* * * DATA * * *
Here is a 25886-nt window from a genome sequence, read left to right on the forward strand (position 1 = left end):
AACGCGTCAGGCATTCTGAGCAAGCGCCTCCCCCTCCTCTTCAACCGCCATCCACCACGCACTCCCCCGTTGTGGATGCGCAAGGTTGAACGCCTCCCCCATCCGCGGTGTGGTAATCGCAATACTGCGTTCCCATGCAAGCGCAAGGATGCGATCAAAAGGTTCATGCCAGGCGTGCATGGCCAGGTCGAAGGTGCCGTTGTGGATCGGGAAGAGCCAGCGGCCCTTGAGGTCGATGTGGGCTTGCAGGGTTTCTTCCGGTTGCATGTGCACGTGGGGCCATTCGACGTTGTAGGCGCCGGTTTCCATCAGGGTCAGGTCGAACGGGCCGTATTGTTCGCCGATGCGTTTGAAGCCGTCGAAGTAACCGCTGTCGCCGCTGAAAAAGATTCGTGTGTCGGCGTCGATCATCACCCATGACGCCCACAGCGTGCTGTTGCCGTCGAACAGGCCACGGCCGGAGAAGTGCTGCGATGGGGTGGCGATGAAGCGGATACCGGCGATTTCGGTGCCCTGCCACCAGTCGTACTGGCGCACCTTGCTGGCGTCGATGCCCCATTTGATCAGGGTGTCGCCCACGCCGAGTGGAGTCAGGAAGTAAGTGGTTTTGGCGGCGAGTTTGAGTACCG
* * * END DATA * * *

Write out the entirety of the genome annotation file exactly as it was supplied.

Here is a 25886-nt window from a genome sequence, read left to right on the forward strand (position 1 = left end):
AACGCGTCAGGCATTCTGAGCAAGCGCCTCCCCCTCCTCTTCAACCGCCATCCACCACGCACTCCCCCGTTGTGGATGCGCAAGGTTGAACGCCTCCCCCATCCGCGGTGTGGTAATCGCAATACTGCGTTCCCATGCAAGCGCAAGGATGCGATCAAAAGGTTCATGCCAGGCGTGCATGGCCAGGTCGAAGGTGCCGTTGTGGATCGGGAAGAGCCAGCGGCCCTTGAGGTCGATGTGGGCTTGCAGGGTTTCTTCCGGTTGCATGTGCACGTGGGGCCATTCGACGTTGTAGGCGCCGGTTTCCATCAGGGTCAGGTCGAACGGGCCGTATTGTTCGCCGATGCGTTTGAAGCCGTCGAAGTAACCGCTGTCGCCGCTGAAAAAGATTCGTGTGTCGGCGTCGATCATCACCCATGACGCCCACAGCGTGCTGTTGCCGTCGAACAGGCCACGGCCGGAGAAGTGCTGCGATGGGGTGGCGATGAAGCGGATACCGGCGATTTCGGTGCCCTGCCACCAGTCGTACTGGCGCACCTTGCTGGCGTCGATGCCCCATTTGATCAGGGTGTCGCCCACGCCGAGTGGAGTCAGGAAGTAAGTGGTTTTGGCGGCGAGTTTGAGTACCG